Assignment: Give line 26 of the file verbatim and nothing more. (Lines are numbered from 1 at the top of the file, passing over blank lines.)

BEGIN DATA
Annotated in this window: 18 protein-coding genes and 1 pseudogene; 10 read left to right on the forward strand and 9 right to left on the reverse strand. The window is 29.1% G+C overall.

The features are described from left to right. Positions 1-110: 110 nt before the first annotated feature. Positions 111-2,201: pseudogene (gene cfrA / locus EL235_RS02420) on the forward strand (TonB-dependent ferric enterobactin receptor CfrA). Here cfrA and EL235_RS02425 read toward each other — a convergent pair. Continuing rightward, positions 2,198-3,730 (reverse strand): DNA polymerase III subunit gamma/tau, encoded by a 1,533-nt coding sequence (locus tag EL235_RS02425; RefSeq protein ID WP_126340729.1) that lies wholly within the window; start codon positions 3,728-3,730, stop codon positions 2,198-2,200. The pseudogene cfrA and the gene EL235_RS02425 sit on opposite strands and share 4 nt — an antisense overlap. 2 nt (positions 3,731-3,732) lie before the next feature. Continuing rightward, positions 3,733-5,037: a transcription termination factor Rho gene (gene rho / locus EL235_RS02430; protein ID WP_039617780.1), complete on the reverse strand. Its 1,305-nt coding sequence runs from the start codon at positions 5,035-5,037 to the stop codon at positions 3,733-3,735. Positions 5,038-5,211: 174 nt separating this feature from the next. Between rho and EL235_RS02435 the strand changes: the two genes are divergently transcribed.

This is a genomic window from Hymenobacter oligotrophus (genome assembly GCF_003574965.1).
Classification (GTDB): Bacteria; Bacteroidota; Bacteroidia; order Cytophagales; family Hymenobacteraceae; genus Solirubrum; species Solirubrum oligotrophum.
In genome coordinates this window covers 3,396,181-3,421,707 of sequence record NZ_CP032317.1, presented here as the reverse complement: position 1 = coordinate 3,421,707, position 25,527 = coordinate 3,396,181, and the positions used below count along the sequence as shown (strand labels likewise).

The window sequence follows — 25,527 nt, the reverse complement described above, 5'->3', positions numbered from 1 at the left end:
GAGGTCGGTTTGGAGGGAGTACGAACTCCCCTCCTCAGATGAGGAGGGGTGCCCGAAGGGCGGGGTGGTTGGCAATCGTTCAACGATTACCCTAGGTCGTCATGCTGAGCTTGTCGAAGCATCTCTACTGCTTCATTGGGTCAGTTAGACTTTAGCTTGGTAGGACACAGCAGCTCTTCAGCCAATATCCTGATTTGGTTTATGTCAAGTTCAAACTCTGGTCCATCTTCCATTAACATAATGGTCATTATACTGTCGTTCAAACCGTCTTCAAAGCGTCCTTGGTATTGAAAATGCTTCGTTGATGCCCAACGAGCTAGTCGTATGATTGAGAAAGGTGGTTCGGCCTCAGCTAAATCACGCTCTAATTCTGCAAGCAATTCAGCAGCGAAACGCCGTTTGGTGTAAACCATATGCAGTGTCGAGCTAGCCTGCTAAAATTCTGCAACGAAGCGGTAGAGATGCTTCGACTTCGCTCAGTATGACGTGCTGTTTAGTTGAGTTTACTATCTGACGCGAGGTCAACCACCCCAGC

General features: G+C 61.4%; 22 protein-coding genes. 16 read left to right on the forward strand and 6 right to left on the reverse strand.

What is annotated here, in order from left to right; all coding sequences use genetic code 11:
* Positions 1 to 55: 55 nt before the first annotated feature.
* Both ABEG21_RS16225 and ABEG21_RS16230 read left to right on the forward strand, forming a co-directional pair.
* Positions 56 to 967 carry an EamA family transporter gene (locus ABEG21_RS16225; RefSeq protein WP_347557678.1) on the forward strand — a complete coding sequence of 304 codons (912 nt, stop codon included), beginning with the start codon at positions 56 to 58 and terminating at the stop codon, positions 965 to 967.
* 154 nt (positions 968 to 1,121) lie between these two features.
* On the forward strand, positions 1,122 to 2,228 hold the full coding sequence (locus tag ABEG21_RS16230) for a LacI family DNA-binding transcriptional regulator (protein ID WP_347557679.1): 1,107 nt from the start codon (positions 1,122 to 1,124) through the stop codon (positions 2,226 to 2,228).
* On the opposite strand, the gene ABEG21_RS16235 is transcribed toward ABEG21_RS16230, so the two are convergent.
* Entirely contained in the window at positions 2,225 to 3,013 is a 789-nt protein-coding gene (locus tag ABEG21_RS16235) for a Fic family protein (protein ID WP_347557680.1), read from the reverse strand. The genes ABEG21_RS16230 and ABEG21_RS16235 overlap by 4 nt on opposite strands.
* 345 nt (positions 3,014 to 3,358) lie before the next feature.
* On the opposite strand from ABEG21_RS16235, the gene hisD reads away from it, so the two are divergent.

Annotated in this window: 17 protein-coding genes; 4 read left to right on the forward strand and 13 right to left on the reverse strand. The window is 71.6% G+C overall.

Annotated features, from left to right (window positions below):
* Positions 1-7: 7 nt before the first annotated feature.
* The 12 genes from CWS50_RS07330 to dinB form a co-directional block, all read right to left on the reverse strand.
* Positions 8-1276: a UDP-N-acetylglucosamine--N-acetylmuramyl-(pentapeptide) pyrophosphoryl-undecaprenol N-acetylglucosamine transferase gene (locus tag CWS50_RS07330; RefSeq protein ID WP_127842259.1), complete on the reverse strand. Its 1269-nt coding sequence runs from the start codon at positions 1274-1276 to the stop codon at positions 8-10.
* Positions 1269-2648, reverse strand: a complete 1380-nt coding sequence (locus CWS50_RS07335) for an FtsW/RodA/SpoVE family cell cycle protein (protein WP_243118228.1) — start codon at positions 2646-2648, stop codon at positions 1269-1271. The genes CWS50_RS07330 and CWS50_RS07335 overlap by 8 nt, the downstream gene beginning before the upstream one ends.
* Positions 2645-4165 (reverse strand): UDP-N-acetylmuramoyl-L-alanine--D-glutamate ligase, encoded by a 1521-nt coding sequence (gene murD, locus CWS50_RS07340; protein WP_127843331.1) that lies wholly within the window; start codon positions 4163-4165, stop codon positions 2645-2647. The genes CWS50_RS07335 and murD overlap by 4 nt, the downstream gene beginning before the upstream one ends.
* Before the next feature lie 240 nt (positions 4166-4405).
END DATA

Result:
* Before the next feature lie 240 nt (positions 4166-4405).